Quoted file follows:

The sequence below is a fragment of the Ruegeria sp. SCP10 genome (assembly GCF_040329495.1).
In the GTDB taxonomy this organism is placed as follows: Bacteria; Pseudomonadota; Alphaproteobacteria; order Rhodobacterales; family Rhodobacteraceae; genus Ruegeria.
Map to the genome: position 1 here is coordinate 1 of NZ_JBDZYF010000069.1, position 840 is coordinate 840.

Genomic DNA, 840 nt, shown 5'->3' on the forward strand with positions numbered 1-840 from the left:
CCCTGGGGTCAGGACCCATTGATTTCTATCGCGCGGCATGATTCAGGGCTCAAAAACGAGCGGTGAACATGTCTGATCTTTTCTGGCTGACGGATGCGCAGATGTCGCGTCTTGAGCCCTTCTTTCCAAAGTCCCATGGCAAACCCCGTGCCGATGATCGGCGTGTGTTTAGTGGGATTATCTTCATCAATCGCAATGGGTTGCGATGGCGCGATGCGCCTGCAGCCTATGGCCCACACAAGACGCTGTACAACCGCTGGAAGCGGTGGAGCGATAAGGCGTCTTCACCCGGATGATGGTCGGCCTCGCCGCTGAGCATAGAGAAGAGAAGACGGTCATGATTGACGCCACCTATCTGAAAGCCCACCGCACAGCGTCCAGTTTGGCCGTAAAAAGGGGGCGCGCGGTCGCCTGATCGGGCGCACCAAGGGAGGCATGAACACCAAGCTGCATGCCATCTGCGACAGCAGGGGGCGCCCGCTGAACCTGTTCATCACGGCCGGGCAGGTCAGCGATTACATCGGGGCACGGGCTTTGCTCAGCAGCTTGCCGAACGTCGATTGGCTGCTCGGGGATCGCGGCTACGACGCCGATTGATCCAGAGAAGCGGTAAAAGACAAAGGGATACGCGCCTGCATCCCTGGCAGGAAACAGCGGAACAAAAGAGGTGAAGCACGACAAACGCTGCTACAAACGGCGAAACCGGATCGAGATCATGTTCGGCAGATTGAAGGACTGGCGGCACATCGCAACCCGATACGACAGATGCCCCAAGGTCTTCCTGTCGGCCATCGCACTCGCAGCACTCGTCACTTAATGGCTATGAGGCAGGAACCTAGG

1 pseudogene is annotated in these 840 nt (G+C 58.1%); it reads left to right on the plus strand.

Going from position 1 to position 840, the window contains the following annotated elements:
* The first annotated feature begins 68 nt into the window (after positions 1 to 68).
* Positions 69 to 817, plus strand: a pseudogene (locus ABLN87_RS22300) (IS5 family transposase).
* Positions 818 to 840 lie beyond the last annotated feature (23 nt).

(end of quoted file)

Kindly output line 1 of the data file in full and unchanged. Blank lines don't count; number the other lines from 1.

The sequence below is a fragment of the Ruegeria sp. SCP10 genome (assembly GCF_040329495.1).